If you're fascinated by all things space and physics related, this page is for you.

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Q
Can I just say that I love, really love this blog? It's so beautiful and it really awakens the little scientist inside of me. :3
A

YASSSS! That’s what we like to hear. Thank you for reading and feel free to drop in the inbox anytime.

Many people object to “wasting money in space” yet have no idea how much is actually spent on space exploration. The CSA’s budget, for instance, is less than the amount Canadians spend on Halloween candy every year, and most of it goes toward things like developing telecommunications satellites and radar systems to provide data for weather and air quality forecasts, environmental monitoring and climate change studies. Similarly, NASA’s budget is not spent in space but right here on Earth, where it’s invested in American businesses and universities, and where it also pays dividends, creating new jobs, new technologies and even whole new industries.
Chris Hadfield, An Astronaut’s Guide to Life on Earth (via we-are-star-stuff)

(Source: thedragoninmygarage, via ccjbssxx)

thedemon-hauntedworld:

Spiral galaxy NGC 4911 in the Coma Cluster

A long-exposure Hubble Space Telescope image shows a majestic face-on spiral galaxy located deep within the Coma Cluster of galaxies, which lies 320 million light-years away in the northern constellation Coma Berenices.

The galaxy, known as NGC 4911, contains rich lanes of dust and gas near its centre. These are silhouetted against glowing newborn star clusters and iridescent pink clouds of hydrogen, the existence of which indicates ongoing star formation. Hubble has also captured the outer spiral arms of NGC 4911, along with thousands of other galaxies of varying sizes. The high resolution of Hubble’s cameras, paired with considerably long exposures, made it possible to observe these faint details.

NGC 4911 and other spirals near the centre of the cluster are being transformed by the gravitational tug of their neighbours. In the case of NGC 4911, wispy arcs of the galaxy’s outer spiral arms are being pulled and distorted by forces from a companion galaxy (NGC 4911A), to the upper right. The resultant stripped material will eventually be dispersed throughout the core of the Coma Cluster, where it will fuel the intergalactic populations of stars and star clusters.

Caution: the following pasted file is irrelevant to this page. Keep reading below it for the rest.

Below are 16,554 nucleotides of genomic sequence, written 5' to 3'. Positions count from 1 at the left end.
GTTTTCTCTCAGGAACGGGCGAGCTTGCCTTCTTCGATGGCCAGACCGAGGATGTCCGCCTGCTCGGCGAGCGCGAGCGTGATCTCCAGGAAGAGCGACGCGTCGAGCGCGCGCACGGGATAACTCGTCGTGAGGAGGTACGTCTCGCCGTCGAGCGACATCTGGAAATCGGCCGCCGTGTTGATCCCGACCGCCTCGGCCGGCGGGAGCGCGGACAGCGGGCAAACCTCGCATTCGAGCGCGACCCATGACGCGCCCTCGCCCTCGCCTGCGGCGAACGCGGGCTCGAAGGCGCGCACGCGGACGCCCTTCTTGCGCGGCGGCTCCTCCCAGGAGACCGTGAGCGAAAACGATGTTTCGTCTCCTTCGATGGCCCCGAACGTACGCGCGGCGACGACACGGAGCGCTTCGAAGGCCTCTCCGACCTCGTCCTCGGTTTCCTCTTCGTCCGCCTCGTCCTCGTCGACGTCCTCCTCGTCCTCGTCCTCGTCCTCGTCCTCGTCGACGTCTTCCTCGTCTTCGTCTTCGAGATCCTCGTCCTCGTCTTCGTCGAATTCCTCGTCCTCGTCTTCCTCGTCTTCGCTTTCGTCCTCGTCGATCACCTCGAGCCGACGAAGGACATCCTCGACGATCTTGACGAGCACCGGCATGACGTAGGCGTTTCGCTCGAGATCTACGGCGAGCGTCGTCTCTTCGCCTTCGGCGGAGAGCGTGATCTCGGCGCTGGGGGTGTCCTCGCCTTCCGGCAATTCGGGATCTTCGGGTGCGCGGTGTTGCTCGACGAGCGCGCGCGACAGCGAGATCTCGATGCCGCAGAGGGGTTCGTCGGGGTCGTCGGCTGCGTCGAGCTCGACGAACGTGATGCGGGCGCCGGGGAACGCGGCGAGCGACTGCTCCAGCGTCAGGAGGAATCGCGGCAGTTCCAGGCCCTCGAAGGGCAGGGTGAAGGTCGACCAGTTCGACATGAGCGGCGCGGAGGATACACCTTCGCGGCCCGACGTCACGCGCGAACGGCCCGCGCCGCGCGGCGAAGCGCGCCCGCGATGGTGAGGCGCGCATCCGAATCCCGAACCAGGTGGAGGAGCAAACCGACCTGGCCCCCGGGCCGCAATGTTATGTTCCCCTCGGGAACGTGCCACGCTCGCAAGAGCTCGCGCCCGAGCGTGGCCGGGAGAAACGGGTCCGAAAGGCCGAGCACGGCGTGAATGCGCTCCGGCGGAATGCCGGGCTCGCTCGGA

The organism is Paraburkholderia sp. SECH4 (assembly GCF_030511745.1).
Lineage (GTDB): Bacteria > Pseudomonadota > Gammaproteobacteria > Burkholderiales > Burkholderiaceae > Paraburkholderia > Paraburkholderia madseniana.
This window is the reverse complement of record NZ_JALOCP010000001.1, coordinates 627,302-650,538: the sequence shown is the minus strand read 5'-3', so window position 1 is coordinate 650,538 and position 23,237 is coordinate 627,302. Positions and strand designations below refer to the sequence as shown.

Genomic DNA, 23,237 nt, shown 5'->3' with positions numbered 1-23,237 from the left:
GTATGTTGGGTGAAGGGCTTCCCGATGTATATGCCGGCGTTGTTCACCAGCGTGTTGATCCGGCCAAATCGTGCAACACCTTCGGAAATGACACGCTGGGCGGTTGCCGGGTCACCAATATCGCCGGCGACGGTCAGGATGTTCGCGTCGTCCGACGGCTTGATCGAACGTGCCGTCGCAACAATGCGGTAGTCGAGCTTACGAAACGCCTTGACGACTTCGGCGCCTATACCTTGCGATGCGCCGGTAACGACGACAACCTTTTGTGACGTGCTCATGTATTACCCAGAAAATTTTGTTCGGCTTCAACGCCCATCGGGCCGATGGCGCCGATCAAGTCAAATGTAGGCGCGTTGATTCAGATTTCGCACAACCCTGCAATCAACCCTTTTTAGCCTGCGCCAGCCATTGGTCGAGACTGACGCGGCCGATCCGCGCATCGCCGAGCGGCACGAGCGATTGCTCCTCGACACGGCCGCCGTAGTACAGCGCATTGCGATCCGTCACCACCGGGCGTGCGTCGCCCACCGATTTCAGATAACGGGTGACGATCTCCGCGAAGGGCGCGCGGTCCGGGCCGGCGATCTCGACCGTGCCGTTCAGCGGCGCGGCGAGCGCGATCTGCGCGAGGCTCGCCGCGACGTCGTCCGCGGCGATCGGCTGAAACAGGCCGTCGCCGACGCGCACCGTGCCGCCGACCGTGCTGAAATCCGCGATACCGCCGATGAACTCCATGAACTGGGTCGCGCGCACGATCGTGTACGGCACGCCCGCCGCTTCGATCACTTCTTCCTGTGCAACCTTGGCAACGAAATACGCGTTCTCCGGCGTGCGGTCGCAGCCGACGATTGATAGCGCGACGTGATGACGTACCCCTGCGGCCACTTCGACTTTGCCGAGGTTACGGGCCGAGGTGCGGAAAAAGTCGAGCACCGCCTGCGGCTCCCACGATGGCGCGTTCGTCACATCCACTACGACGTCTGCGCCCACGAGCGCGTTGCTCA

Credit: NASA, ESA, and the Hubble Heritage Team (STScI/AURA). Acknowledgment: K. Cook (Lawrence Livermore National Laboratory, USA) View high resolution

thedemon-hauntedworld:

Spiral galaxy NGC 4911 in the Coma Cluster

A long-exposure Hubble Space Telescope image shows a majestic face-on spiral galaxy located deep within the Coma Cluster of galaxies, which lies 320 million light-years away in the northern constellation Coma Berenices.

The galaxy, known as NGC 4911, contains rich lanes of dust and gas near its centre. These are silhouetted against glowing newborn star clusters and iridescent pink clouds of hydrogen, the existence of which indicates ongoing star formation. Hubble has also captured the outer spiral arms of NGC 4911, along with thousands of other galaxies of varying sizes. The high resolution of Hubble’s cameras, paired with considerably long exposures, made it possible to observe these faint details.

NGC 4911 and other spirals near the centre of the cluster are being transformed by the gravitational tug of their neighbours. In the case of NGC 4911, wispy arcs of the galaxy’s outer spiral arms are being pulled and distorted by forces from a companion galaxy (NGC 4911A), to the upper right. The resultant stripped material will eventually be dispersed throughout the core of the Coma Cluster, where it will fuel the intergalactic populations of stars and star clusters.

Credit: NASA, ESA, and the Hubble Heritage Team (STScI/AURA). Acknowledgment: K. Cook (Lawrence Livermore National Laboratory, USA)

distant-traveller: